ADUCID steers away from the use of conventional usernames and passwords—while accessing a service online— and provides a universal ID for both public and private sector services, without limiting itself to governance or finance functions. Built on a distributed architecture, the company’s eID authentication app, Peig, draws merits from the patented innovation PersonalCodeTM, which authenticates users from any device for all applications in an ecosystem of services.
One of the merits derived from this architecture is secure account recovery – a process that often proves to be cumbersome for end-users. For instance, people in general, are accustomed to a specific set of standard procedures while interacting with the username-password-based authentication services. If one were to lose their password, he or she would eventually retrieve it from the email service provider by following the corresponding password retrieval protocols; this set of protocols could likewise apply to any service hosted online. As they are managed by users themselves, such password backup scenarios increase the clutter associated with maintaining the relevant accounts of users by creating a significant number of security vulnerabilities. “If you lose the authentication means of any kind, it’s difficult to prove that this account actually belongs to you. How do you securely prove that your old account is, in fact, your account? How to issue a new authenticator to an existing user? Can this be delegated to another service? An email? How secure is this email?” elaborates David. “A plethora of such questions arise along with potential vulnerabilities when we interact with traditional authenticators.”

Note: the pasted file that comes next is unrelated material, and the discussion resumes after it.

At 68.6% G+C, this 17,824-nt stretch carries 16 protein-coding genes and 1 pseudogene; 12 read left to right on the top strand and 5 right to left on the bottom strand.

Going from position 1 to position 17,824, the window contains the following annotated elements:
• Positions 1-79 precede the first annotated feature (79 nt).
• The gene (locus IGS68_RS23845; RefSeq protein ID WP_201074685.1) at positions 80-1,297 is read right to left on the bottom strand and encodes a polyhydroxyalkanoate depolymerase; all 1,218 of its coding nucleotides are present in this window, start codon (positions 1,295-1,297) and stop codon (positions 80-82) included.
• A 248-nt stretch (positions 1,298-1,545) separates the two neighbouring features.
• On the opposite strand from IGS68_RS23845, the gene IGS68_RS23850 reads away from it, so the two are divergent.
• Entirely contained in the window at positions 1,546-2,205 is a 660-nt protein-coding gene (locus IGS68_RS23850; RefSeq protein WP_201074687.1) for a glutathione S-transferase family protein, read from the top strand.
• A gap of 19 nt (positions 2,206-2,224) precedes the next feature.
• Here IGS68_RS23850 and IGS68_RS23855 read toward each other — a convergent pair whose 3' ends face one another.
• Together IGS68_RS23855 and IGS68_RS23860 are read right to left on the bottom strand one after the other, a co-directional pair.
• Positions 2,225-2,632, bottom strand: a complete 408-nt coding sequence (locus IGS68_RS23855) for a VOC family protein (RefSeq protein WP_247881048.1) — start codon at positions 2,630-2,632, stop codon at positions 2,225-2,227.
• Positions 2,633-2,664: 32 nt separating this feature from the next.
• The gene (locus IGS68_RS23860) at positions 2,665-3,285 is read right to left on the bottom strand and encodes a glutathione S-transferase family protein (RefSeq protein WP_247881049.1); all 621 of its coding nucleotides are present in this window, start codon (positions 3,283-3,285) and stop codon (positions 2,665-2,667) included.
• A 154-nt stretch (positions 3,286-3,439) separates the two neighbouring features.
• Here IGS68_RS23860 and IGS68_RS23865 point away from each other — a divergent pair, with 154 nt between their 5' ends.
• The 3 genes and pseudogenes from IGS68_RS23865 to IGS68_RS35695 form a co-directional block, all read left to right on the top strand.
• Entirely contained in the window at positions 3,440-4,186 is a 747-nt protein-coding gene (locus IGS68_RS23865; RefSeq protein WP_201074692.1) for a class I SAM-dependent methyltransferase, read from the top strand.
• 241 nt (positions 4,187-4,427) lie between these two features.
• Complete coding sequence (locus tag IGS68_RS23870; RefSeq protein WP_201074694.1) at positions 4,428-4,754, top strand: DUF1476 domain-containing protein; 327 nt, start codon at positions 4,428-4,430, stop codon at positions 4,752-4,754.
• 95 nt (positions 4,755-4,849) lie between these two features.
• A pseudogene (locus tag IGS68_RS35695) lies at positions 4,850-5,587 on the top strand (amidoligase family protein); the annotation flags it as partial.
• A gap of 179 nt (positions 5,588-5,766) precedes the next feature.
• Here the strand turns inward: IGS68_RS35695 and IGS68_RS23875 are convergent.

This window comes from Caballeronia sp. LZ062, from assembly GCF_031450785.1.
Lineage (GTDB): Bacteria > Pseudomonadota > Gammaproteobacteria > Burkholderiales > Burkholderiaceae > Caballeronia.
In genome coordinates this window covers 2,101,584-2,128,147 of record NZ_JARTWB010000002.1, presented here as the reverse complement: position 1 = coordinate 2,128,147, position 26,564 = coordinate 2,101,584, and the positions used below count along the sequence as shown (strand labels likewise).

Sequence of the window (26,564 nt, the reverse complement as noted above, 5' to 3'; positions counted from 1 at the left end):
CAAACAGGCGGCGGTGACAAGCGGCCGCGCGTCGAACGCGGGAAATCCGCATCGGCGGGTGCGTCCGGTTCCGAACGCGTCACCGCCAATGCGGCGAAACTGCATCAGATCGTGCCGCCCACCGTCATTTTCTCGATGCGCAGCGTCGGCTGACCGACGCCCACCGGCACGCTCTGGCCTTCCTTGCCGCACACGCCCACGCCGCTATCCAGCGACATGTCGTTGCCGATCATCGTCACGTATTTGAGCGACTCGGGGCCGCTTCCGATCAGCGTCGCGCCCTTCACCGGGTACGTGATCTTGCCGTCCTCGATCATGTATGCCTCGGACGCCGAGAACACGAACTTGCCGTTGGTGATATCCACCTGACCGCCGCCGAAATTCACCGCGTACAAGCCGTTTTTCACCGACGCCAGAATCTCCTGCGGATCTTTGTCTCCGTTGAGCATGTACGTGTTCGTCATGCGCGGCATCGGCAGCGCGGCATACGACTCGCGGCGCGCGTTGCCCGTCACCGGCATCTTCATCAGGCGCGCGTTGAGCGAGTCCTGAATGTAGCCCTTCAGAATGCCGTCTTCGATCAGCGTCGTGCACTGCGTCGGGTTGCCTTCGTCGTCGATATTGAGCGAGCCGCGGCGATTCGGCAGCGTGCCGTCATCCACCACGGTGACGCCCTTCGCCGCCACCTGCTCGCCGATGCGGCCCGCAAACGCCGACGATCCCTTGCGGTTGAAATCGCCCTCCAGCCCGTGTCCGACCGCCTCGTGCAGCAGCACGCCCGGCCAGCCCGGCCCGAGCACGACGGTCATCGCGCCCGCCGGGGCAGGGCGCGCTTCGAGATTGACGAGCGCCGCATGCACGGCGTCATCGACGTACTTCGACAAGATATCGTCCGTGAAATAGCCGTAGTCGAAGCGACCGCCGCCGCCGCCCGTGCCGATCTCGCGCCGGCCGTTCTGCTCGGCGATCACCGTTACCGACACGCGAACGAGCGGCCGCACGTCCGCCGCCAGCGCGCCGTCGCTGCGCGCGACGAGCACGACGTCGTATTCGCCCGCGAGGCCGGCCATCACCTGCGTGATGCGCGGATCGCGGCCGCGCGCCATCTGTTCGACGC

Secure identity is no longer a burden that users have to deal with; it’s applicable for all online services
ADUCID circumvents these vulnerabilities and many such advanced complications by enabling users to back up their identities on any of their personal devices such as a laptop, iPad, or another smartphone. Such a decentralised approach to validating one’s identity through a myriad of devices dramatically improves the accessibility, applicability, and security of data exchanged through these services. It also allows the user to retain access to the aforementioned online services on other devices, negating the need to reauthenticate one’s own identity.
This Architecture exemplifies David’s remarks on the evolution of security from a static framework to a dynamic one, wherein, identity authentication is independent of the hardware components on a device. The ADUCID team has perfected such an architecture through a novel mechanism of safeguarding cryptographic elements utilised for the authentication of identity on any device, without the need for any specialised hardware. The company, along with its technology stack, upholds the highest standards for privacy and compliance - eIDAS, GDPR, PSD2, NIST.
“Through our decentralised technology, we ensure that secure identity is accessible and usable not only for government or financial services but also for common services and privileges,” substantiates David. “Secure identity is no longer a burden that users have to deal with; it’s applicable for all online services.” ADUCID, with this Universal ID, aims to bring in ultimate security without compromising on applicability and user-experience. Such an approach enhances the interoperability of online services, all the while benefiting remote registration and IoT communication functionalities within the ecosystem of services.